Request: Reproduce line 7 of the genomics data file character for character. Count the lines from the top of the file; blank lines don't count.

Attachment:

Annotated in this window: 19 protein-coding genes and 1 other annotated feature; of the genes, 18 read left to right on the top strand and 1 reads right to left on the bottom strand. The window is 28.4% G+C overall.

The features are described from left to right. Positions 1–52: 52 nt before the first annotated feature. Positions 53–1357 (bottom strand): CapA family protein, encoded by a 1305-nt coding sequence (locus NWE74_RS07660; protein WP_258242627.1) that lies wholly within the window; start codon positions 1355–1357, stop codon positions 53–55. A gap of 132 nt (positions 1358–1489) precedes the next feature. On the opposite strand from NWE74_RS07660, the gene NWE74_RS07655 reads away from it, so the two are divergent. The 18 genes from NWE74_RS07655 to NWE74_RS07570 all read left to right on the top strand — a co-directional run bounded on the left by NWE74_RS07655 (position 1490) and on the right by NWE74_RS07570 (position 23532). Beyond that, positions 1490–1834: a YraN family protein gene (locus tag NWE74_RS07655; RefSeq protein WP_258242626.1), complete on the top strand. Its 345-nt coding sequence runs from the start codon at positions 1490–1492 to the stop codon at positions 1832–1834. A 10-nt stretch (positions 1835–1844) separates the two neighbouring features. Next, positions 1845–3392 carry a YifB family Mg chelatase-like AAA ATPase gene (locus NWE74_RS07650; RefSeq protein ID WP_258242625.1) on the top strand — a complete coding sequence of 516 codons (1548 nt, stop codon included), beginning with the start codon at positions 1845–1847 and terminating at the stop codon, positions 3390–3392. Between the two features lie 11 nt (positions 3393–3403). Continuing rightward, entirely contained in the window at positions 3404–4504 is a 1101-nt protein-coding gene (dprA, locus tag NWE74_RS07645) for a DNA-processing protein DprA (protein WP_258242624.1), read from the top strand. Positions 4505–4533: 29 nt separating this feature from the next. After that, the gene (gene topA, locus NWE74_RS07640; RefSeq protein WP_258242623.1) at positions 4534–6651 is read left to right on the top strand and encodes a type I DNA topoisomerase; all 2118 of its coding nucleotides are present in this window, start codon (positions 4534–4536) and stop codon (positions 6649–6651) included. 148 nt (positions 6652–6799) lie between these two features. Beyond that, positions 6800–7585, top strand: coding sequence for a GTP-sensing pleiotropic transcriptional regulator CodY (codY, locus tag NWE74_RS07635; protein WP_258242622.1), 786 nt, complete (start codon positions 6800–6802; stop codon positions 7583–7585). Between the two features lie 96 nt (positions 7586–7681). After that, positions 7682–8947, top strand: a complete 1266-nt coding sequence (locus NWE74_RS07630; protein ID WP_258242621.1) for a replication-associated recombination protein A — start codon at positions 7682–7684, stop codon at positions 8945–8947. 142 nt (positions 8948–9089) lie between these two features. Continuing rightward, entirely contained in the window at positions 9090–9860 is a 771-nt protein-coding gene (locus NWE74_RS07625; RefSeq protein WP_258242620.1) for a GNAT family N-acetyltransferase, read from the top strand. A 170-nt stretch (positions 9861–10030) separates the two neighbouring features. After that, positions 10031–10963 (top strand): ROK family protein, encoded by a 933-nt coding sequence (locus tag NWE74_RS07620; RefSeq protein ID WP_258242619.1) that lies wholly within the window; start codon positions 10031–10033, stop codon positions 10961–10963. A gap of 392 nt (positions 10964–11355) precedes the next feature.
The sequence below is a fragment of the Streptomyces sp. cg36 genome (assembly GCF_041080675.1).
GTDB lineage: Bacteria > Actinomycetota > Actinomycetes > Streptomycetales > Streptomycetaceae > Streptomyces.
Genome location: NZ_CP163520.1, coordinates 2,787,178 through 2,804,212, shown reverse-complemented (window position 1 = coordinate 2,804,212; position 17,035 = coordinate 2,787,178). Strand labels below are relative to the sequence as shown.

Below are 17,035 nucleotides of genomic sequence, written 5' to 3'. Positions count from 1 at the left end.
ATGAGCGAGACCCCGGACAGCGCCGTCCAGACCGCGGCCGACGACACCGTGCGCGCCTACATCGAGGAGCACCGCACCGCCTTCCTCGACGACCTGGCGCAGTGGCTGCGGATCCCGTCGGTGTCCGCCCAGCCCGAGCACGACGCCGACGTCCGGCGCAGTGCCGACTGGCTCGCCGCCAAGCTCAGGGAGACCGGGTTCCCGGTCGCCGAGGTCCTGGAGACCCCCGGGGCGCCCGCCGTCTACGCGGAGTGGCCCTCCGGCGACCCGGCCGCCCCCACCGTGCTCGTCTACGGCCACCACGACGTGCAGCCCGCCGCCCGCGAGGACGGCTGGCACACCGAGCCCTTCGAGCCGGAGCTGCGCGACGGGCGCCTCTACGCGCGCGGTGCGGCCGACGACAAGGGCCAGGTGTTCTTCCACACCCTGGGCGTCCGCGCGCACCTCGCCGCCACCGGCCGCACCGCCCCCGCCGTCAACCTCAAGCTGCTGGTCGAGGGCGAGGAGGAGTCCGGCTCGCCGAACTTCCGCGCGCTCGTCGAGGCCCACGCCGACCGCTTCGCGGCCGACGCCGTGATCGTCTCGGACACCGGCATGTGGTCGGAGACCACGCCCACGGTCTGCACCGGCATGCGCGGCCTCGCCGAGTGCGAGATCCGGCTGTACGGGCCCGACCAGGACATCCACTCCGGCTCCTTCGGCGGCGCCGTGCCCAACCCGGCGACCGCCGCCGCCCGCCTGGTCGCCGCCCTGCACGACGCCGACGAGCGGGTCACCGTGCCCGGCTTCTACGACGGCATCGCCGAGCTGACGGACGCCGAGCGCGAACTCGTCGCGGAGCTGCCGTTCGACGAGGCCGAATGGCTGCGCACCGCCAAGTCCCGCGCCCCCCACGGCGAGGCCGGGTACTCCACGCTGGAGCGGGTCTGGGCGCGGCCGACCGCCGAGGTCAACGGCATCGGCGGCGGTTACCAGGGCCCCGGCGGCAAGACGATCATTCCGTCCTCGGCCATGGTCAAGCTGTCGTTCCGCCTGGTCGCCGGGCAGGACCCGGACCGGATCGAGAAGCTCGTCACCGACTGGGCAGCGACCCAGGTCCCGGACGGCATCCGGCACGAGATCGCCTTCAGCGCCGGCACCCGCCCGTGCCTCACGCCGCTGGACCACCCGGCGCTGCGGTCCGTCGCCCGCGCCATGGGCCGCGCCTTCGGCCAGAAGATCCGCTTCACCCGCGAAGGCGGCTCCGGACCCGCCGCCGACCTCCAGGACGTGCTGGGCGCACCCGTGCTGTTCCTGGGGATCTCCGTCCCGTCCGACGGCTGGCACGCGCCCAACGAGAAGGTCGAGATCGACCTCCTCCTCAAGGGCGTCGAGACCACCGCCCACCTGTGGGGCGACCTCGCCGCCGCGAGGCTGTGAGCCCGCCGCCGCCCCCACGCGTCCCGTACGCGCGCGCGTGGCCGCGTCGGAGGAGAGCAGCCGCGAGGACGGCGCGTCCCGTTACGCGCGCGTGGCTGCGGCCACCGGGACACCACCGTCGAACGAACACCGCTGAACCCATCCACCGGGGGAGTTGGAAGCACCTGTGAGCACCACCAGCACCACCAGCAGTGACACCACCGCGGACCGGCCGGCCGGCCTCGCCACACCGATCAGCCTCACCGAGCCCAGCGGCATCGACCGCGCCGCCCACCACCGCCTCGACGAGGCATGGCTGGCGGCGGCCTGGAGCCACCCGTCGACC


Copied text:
ATGAGCGAGACCCCGGACAGCGCCGTCCAGACCGCGGCCGACGACACCGTGCGCGCCTACATCGAGGAGCACCGCACCGCCTTCCTCGACGACCTGGCGCAGTGGCTGCGGATCCCGTCGGTGTCCGCCCAGCCCGAGCACGACGCCGACGTCCGGCGCAGTGCCGACTGGCTCGCCGCCAAGCTCAGGGAGACCGGGTTCCCGGTCGCCGAGGTCCTGGAGACCCCCGGGGCGCCCGCCGTCTACGCGGAGTGGCCCTCCGGCGACCCGGCCGCCCCCACCGTGCTCGTCTACGGCCACCACGACGTGCAGCCCGCCGCCCGCGAGGACGGCTGGCACACCGAGCCCTTCGAGCCGGAGCTGCGCGACGGGCGCCTCTACGCGCGCGGTGCGGCCGACGACAAGGGCCAGGTGTTCTTCCACACCCTGGGCGTCCGCGCGCACCTCGCCGCCACCGGCCGCACCGCCCCCGCCGTCAACCTCAAGCTGCTGGTCGAGGGCGAGGAGGAGTCCGGCTCGCCGAACTTCCGCGCGCTCGTCGAGGCCCACGCCGACCGCTTCGCGGCCGACGCCGTGATCGTCTCGGACACCGGCATGTGGTCGGAGACCACGCCCACGGTCTGCACCGGCATGCGCGGCCTCGCCGAGTGCGAGATCCGGCTGTACGGGCCCGACCAGGACATCCACTCCGGCTCCTTCGGCGGCGCCGTGCCCAACCCGGCGACCGCCGCCGCCCGCCTGGTCGCCGCCCTGCACGACGCCGACGAGCGGGTCACCGTGCCCGGCTTCTACGACGGCATCGCCGAGCTGACGGACGCCGAGCGCGAACTCGTCGCGGAGCTGCCGTTCGACGAGGCCGAATGGCTGCGCACCGCCAAGTCCCGCGCCCCCCACGGCGAGGCCGGGTACTCCACGCTGGAGCGGGTCTGGGCGCGGCCGACCGCCGAGGTCAACGGCATCGGCGGCGGTTACCAGGGCCCCGGCGGCAAGACGATCATTCCGTCCTCGGCCATGGTCAAGCTGTCGTTCCGCCTGGTCGCCGGGCAGGACCCGGACCGGATCGAGAAGCTCGTCACCGACTGGGCAGCGACCCAGGTCCCGGACGGCATCCGGCACGAGATCGCCTTCAGCGCCGGCACCCGCCCGTGCCTCACGCCGCTGGACCACCCGGCGCTGCGGTCCGTCGCCCGCGCCATGGGCCGCGCCTTCGGCCAGAAGATCCGCTTCACCCGCGAAGGCGGCTCCGGACCCGCCGCCGACCTCCAGGACGTGCTGGGCGCACCCGTGCTGTTCCTGGGGATCTCCGTCCCGTCCGACGGCTGGCACGCGCCCAACGAGAAGGTCGAGATCGACCTCCTCCTCAAGGGCGTCGAGACCACCGCCCACCTGTGGGGCGACCTCGCCGCCGCGAGGCTGTGAGCCCGCCGCCGCCCCCACGCGTCCCGTACGCGCGCGCGTGGCCGCGTCGGAGGAGAGCAGCCGCGAGGACGGCGCGTCCCGTTACGCGCGCGTGGCTGCGGCCACCGGGACACCACCGTCGAACGAACACCGCTGAACCCATCCACCGGGGGAGTTGGAAGCACCTGTGAGCACCACCAGCACCACCAGCAGTGACACCACCGCGGACCGGCCGGCCGGCCTCGCCACACCGATCAGCCTCACCGAGCCCAGCGGCATCGACCGCGCCGCCCACCACCGCCTCGACGAGGCATGGCTGGCGGCGGCCTGGAGCCACCCGTCGACC